Irrational fears that these books may cause bad behavior trigger strong reactions from some adults, which Caldwell-Stone says cause anxiety about encouraging swear words, rebellious behavior, and hurting the feelings of certain children. That claim is also called “cultural insensitivity,” a challenge raised against books like The Adventures of Huckleberry Finn or Tom Sawyer. These challenges happen with books taught in high school literature classes.

So the ALA has its hands full in promoting Banned Books Week, but 26 years have provided plenty of ideas and methods. In Chicago, where Caldwell-Stone works, local authors and celebrities will come out to read from their favorite books that have made the lists. People can meet authors, get books signed, and see special displays at book stores and libraries.

Loriene Roy, a professor of the School of Information at the University of Texas at Austin and the current president of the ALA, is happily increasing her involvement in Banned Books Week. She promotes annual events like this one. “The students here usually have banned book read-outs,” she explained of the UT-Austin library system. She also described an innovative event in Dayton, Ohio that might be emulated at UT: “They are actually housing a staff member inside of a home-made cage. And that staff member will be answering questions and explaining about Banned Books Week. They’re going to do a web-cam of that staff member.”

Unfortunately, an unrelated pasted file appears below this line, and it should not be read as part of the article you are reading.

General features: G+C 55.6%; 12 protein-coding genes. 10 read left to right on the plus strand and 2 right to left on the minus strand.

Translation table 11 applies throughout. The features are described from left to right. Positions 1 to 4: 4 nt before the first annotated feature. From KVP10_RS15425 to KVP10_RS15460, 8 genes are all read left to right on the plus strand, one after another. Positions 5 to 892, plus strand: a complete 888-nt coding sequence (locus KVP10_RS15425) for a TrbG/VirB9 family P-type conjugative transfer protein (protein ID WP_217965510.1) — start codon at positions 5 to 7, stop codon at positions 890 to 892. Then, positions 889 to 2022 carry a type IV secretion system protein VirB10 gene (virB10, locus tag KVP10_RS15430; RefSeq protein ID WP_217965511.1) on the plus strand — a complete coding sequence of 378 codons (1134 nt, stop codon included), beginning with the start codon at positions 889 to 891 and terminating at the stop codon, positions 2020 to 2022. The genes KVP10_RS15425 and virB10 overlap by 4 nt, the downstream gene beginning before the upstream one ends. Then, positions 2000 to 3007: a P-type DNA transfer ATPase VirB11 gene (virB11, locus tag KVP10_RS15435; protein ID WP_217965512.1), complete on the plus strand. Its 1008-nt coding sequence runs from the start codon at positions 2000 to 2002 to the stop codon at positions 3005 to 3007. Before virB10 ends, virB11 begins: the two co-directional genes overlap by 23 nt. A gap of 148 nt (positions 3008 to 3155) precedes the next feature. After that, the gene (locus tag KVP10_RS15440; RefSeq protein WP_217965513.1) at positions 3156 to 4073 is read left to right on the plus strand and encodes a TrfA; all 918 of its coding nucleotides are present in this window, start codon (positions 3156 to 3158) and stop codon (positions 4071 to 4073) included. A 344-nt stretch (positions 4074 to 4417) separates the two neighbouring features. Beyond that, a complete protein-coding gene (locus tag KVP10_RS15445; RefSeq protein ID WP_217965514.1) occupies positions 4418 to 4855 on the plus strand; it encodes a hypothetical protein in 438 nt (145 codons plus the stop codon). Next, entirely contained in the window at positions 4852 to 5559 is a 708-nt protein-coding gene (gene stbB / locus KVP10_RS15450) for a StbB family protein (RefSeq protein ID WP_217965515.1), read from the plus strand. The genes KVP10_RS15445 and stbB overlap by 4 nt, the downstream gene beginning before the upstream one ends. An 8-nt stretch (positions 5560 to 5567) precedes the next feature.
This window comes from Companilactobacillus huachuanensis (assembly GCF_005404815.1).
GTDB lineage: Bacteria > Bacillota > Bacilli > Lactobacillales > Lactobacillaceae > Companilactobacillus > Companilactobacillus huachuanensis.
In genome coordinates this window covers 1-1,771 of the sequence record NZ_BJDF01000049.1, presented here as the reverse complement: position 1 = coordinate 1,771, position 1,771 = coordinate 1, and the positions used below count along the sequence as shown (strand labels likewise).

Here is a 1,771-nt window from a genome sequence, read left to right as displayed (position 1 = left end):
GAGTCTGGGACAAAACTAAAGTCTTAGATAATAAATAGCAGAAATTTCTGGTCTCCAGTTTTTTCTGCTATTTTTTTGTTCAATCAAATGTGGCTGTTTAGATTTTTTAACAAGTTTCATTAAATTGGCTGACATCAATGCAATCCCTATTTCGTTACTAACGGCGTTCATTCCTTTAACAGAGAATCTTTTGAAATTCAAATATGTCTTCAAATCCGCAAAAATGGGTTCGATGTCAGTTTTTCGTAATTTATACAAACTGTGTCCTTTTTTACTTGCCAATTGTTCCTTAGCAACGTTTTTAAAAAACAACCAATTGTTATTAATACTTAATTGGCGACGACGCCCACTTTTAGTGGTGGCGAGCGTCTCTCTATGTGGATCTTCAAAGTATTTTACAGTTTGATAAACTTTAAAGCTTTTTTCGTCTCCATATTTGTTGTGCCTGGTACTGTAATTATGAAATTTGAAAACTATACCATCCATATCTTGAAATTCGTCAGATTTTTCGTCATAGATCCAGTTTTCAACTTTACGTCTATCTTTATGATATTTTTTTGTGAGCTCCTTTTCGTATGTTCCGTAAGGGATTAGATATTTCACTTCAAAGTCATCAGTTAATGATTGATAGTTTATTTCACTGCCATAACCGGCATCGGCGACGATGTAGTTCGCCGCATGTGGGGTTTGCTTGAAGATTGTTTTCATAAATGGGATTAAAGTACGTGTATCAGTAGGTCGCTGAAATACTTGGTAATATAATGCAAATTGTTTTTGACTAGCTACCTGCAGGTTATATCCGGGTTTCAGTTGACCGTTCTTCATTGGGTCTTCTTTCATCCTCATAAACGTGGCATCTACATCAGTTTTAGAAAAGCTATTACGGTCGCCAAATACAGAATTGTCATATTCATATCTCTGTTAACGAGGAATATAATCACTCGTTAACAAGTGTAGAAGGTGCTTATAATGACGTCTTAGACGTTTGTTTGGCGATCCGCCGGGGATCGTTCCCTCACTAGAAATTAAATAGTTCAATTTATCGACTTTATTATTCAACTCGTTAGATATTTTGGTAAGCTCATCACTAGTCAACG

Roy’s experience with challenged books has spanned over 20 years and has influenced her graduate library information course. Her students learn methods to assist small libraries, which includes challenges. Somehow, Roy said, the written word assumes greater power than the spoken word.

That could be a factor in the impulse to ban books. Although no one likes to hear a person they hate talk about anything, either. This was summarized the title of a book: Free Speech For Me, But Not For Thee. Seems few realize that they can turn away and not have to hear or read anything they dislike. Using the freedom to ignore takes less energy than trying to ban something.